March 7 (Bloomberg) -- Vivendi SA, which began a review of its SFR wireless division last month, may eliminate hundreds of marketing and administrative positions to offset a projected slump in earnings of as much as 570 million euros ($749 million) at the unit, top union officials said.
SFR, the venture Vivendi bought out for 7.95 billion euros last year, has frozen new projects, hirings and research to adapt to falling prices in the French market after Iliad SA started a discounted service in January, union representative Damien Bornerand said in a phone interview. The unit of Paris-based Vivendi employs about 10,000 people.
“We’ve been told to expect more positions will be cut than initially planned. It could be 200, 500 or even more on top of the 120 cuts that were already decided,” Bornerand said. “It’s tough to say how big it will be.”
SFR is under pressure because of increasing competition in the French market. Iliad, due to report earnings on March 8, captured as many as 2 million mobile customers in fewer than two months, said French regulator Arcep. SFR said it lost 208,000 subscribers, while France Telecom SA said it had lost a similar number of clients as of mid-February.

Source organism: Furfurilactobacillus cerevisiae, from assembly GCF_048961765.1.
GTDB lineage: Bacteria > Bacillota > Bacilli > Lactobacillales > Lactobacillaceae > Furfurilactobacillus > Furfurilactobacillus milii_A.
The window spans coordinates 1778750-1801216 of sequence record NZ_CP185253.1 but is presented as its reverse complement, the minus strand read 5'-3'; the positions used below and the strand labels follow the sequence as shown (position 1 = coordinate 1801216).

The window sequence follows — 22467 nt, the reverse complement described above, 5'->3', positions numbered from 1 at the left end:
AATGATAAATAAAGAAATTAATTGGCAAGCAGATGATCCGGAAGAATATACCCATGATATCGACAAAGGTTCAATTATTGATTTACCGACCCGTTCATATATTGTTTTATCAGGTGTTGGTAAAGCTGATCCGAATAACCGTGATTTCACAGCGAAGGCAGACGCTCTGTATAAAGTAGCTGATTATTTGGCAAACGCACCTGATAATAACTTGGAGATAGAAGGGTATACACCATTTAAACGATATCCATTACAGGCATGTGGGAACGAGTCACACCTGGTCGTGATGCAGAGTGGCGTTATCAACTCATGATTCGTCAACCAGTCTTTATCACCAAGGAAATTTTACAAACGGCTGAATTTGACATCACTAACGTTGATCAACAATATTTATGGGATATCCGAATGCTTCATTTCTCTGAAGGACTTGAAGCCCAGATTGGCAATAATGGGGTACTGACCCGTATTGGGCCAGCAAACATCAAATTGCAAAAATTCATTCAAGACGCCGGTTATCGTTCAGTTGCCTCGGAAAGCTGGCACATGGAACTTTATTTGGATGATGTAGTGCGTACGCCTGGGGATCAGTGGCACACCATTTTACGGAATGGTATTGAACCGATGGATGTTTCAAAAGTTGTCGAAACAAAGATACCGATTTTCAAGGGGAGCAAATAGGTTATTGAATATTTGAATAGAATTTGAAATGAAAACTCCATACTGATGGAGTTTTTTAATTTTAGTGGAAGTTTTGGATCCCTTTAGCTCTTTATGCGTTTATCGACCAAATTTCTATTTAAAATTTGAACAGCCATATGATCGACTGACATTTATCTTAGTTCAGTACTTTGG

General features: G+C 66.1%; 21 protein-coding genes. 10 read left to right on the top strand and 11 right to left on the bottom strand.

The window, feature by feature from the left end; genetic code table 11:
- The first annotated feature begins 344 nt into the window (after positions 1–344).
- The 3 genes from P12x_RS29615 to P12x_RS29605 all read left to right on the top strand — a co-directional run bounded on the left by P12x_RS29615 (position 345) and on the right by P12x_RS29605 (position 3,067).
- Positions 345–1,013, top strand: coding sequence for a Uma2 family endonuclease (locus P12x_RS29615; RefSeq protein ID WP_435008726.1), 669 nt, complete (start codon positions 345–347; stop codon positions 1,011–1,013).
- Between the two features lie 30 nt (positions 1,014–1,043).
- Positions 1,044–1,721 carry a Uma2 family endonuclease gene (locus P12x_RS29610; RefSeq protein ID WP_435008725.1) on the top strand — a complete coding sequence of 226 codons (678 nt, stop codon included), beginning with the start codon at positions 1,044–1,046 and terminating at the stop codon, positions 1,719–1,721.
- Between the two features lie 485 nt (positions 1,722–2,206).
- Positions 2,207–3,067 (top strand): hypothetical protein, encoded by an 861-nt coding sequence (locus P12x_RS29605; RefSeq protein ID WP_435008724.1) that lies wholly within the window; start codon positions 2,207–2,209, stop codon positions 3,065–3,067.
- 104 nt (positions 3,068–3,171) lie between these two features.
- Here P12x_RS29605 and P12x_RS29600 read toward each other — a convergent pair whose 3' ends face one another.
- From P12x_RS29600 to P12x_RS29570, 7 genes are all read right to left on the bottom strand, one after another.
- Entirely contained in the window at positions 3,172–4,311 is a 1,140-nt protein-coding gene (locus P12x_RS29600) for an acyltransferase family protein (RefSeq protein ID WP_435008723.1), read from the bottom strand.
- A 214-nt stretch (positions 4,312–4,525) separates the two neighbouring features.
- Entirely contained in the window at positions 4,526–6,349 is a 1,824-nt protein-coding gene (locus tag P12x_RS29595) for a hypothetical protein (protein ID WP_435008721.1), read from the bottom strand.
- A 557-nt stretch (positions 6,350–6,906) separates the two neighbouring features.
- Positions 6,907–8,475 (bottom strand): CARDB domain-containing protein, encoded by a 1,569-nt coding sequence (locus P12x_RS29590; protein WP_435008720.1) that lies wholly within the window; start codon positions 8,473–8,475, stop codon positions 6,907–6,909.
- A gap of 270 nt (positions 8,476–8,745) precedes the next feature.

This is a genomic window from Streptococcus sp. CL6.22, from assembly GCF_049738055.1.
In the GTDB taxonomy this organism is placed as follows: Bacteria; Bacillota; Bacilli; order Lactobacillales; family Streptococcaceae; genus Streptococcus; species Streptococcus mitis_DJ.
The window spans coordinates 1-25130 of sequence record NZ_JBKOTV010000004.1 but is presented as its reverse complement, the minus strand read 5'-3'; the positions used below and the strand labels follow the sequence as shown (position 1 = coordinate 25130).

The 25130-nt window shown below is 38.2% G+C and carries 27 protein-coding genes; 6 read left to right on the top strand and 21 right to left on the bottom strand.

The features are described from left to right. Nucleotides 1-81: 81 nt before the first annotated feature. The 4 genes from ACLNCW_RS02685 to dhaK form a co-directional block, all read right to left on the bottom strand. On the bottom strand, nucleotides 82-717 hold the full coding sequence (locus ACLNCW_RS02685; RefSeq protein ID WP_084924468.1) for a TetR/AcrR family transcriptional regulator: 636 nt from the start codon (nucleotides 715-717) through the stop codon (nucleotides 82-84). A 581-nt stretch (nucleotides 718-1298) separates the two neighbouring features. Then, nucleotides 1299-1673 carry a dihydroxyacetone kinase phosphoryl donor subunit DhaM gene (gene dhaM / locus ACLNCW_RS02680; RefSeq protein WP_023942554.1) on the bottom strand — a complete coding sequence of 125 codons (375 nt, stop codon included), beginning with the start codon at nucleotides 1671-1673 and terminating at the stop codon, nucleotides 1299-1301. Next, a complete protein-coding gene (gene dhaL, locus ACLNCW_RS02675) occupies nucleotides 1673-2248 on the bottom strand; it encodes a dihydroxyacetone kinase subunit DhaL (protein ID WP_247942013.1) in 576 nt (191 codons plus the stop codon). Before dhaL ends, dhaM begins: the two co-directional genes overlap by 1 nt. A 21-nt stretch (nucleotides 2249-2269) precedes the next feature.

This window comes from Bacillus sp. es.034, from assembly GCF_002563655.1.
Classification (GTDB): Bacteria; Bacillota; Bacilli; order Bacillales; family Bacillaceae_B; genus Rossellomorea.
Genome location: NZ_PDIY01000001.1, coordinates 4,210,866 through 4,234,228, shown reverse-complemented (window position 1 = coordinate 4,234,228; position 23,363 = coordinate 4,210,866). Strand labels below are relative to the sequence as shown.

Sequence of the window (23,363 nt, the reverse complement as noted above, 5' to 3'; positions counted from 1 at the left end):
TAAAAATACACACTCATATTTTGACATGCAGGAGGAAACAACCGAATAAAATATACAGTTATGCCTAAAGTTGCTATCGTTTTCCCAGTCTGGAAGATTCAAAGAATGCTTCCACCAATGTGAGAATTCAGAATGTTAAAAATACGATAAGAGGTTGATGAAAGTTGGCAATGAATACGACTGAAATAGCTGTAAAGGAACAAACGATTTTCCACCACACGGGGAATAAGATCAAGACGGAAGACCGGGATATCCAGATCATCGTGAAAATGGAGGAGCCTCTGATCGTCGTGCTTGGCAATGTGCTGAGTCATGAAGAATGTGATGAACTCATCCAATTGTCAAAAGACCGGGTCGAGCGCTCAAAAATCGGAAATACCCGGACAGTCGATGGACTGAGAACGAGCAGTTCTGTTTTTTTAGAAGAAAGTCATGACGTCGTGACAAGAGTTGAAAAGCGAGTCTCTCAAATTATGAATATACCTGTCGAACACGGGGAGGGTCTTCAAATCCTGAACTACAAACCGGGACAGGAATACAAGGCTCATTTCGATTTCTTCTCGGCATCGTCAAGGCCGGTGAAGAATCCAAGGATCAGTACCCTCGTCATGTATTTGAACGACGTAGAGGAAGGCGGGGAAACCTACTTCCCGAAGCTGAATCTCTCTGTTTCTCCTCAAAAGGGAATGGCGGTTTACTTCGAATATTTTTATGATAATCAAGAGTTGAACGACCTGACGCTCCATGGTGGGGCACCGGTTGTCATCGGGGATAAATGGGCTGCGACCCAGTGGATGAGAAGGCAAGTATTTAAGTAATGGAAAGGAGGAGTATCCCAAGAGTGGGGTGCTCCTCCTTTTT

Vivendi rose 2.2 percent to 13.85 euros in Paris trading today.
This year’s budgets, set at the end of 2011, are being called into question and all SFR managers have been asked to identify cost-cutting opportunities, Geoffroy de Vienne, another union representative, said in a separate interview. Spokesmen for both SFR and Vivendi declined to comment.
The impact on jobs is set to be discussed with unions in April. Job cuts could mean less interim and short-term contracts, shifting employees from one project to another, or lay-offs, according to both union representatives. The aim is to implement all cost-cutting measures by June, Bornerand said.
SFR will adapt its structure, capital expenditure and operational costs to new market conditions, Vivendi Chief Executive Officer Jean-Bernard Levy said last week.
Vivendi, which bought Vodafone Group Plc’s 44 percent stake in SFR last June, forecasts a profit slump through 2013. SFR’s earnings before interest, taxes, depreciation and amortization will drop 12 percent to 15 percent in 2012, from 3.8 billion euros last year, and the unit’s cash flow from operations will decline 15 percent to about 1.7 billion euros, Vivendi said last week.
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